Indian state of Orissa and beat staff members and students,  investigators told BosNewsLife.

"Around 500 radicals forcefully entered the campus of Believers Church Bible College and their office" located in the city of Brajarajnagar in Orissa’s Jharsuguda district, said Sajan George, the national president of the Global Council of Indian Christians (GCIC), which represents churches and mission groups.

"They injured many of the" staff and students during the beatings and attacked everyone in the complex "one by one" he and other GCIC representatives said. Only about five police officers reportedly arrived at the scene, but they "became the silent spectators of the continued atrocities" as militants continued their beatings and ransacked the complex, GCIC investigators claimed.

It was not immediately clear how many people were victims of the attack, but the complex is large and reports suggested that at least several dozens were injured. "The situation prevailing there is totally beyond control and tense at present," George told BosNewsLife in a statement. He said GCIC representatives managed to reach police officials who "assured us to give absolute and sufficient protection." 


He said the campus was currently without electricity as the militants "disrupted the electric supply by disconnecting and cutting all the electric wires." He said the GCIC was informed that law enforcement officials and other authorities were to take "statements of the injured persons and carry out medical examinations" in the campus.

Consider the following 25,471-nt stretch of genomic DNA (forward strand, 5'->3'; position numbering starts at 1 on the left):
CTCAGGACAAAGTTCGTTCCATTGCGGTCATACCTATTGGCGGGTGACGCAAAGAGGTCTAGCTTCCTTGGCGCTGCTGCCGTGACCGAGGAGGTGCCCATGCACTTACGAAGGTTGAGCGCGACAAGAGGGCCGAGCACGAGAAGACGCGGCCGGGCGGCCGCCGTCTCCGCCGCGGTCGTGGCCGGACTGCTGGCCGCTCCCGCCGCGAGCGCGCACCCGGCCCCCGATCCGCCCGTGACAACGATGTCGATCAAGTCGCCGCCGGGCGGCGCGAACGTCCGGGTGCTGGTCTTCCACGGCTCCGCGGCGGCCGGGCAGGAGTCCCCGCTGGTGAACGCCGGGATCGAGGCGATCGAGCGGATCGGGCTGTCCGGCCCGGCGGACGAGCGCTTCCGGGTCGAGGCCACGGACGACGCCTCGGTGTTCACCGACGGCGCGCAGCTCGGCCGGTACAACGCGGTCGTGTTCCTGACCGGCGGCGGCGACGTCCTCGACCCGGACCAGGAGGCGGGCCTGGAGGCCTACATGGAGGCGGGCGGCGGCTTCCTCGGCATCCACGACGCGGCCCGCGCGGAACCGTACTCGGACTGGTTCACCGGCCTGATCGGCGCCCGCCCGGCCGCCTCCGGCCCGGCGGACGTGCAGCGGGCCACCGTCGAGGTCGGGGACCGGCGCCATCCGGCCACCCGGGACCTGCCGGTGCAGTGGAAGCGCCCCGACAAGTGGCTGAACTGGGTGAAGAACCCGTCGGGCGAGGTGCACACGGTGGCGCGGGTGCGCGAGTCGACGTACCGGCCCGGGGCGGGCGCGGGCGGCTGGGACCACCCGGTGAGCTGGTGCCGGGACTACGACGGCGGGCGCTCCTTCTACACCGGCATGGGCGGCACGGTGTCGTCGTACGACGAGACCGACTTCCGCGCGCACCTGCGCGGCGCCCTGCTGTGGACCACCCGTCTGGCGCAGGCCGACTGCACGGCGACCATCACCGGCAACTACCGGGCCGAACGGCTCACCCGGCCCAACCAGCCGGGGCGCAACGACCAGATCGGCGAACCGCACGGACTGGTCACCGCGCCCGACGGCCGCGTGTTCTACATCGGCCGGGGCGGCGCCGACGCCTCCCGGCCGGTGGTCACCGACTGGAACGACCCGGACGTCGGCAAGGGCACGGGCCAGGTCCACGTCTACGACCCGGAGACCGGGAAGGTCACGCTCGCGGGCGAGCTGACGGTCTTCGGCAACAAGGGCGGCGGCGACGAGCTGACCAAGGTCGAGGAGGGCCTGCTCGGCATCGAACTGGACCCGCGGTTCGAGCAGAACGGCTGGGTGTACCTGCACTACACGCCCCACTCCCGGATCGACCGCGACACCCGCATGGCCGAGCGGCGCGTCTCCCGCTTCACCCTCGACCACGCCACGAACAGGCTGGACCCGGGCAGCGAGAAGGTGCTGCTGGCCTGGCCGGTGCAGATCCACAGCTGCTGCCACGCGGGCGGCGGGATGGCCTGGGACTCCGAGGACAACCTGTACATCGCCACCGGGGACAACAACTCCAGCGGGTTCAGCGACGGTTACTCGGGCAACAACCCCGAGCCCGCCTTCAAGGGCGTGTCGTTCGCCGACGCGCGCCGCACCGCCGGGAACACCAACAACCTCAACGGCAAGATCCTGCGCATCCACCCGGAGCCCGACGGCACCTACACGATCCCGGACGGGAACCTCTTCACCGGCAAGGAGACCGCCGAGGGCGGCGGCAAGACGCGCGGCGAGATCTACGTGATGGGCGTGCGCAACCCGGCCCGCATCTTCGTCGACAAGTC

GCIC also "comforted the victims [who are] believers" and said it had urged Christians in the state and around the world to pray for the injured.

The attack came on the heels of violence on February 18 against five young men studying at a Bible college run by mission group Gospel for Asia (GFA) in the Indian state of Maharashtra. They were reportedly recovering from "severe injuries" after they were beaten by an angry anti-Christian crowd. Two of the students were listed in "critical condition."
The attack in Orissa has underscored concerns of more violence against evangelical Christians in the troubled state. Orissa made world headlines in 1999 when  Australian missionary Graham Stuart Staines and his two sons Timothy, 9, and Philip, 7, were burnt alive in a station wagon at Manoharpur village in Orissa’s Keonjhar district. He had been working in Orissa among the poor and especially for people suffering from leprosy since 1965, and later with his wife,  who survived. (With BosNewsLife reporting and BosNewsLife’s Stefan J. Bos).


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